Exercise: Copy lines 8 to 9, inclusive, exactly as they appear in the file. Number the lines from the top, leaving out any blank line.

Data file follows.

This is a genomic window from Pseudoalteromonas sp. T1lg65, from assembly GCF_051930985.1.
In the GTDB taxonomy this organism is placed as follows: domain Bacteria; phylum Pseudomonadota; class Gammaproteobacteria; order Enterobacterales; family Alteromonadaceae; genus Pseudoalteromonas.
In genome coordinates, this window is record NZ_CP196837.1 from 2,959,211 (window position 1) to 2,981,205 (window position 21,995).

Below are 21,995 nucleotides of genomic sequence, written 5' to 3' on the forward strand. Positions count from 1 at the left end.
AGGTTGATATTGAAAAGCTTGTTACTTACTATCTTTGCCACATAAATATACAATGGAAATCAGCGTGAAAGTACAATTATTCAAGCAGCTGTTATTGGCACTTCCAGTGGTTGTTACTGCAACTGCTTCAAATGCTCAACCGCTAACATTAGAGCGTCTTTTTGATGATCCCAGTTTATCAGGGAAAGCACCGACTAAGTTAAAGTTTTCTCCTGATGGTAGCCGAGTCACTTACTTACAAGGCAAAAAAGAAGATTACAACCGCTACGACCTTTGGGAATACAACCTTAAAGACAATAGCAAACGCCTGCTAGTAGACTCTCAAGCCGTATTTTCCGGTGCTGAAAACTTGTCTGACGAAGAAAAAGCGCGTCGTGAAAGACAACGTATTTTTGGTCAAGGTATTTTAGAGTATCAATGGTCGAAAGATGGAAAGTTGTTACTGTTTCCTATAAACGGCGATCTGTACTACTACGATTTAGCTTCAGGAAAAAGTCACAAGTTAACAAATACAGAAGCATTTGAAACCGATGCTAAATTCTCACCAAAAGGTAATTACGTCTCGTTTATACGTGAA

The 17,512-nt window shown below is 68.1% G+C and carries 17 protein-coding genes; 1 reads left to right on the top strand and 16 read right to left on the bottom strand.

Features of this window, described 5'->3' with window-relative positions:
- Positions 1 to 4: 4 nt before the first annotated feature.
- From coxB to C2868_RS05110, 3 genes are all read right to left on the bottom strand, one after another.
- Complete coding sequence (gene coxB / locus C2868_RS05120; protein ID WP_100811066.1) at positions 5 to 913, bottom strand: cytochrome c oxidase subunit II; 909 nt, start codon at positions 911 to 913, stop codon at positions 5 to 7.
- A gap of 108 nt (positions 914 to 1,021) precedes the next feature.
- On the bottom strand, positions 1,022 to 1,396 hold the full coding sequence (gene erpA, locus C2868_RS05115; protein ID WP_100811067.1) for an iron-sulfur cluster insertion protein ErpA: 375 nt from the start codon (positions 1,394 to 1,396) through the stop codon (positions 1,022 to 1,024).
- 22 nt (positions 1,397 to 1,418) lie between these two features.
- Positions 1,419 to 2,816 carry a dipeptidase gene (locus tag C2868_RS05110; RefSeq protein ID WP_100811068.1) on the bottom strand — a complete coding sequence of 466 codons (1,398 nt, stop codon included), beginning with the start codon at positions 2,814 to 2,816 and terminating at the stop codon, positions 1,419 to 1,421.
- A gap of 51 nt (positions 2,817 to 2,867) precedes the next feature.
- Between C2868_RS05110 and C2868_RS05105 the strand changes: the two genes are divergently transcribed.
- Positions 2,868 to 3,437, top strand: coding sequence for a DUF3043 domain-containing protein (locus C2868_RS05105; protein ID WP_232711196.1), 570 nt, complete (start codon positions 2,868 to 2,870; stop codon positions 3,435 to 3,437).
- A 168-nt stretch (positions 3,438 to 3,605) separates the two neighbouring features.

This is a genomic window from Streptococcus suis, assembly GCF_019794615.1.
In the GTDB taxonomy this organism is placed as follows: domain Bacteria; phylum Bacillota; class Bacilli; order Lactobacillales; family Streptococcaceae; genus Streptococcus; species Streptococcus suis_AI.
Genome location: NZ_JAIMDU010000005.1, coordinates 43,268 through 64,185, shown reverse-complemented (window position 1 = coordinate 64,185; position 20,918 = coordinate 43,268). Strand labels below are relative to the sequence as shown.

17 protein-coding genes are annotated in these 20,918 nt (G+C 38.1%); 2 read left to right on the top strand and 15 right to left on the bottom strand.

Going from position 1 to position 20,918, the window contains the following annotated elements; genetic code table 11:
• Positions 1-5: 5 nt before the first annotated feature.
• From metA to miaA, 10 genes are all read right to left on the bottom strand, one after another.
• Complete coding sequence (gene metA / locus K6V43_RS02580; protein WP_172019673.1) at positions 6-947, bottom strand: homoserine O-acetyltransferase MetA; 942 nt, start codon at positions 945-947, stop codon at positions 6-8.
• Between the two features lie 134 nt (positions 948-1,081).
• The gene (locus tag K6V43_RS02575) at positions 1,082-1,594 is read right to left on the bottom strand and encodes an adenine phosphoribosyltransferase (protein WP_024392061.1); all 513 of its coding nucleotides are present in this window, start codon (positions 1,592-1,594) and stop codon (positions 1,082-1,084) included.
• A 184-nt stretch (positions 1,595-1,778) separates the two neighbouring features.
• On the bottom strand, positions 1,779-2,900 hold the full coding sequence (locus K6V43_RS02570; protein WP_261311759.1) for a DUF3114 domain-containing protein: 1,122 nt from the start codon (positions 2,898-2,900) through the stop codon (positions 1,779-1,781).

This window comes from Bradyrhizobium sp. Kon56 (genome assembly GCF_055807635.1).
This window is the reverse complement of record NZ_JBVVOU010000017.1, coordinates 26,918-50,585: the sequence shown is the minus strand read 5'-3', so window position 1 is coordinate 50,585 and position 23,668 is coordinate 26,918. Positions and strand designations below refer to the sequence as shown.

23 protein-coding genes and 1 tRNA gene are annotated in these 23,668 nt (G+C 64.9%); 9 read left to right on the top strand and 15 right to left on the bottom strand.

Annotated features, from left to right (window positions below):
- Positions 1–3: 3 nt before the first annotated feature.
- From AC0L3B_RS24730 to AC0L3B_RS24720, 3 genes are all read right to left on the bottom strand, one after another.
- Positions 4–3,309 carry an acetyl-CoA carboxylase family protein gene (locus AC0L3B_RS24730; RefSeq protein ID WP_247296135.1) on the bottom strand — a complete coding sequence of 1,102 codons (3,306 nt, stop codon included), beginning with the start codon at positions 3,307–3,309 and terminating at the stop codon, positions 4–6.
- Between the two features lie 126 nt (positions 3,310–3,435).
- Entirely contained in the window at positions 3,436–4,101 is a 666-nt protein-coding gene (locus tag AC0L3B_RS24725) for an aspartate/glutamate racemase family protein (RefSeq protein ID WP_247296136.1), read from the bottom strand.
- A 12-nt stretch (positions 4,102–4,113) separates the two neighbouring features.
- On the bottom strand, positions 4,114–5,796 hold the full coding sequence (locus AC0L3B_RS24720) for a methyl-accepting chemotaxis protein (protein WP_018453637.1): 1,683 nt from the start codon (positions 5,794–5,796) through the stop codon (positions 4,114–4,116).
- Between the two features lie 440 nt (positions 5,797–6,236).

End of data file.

- Positions 1 to 4: 4 nt before the first annotated feature.
- From coxB to C2868_RS05110, 3 genes are all read right to left on the bottom strand, one after another.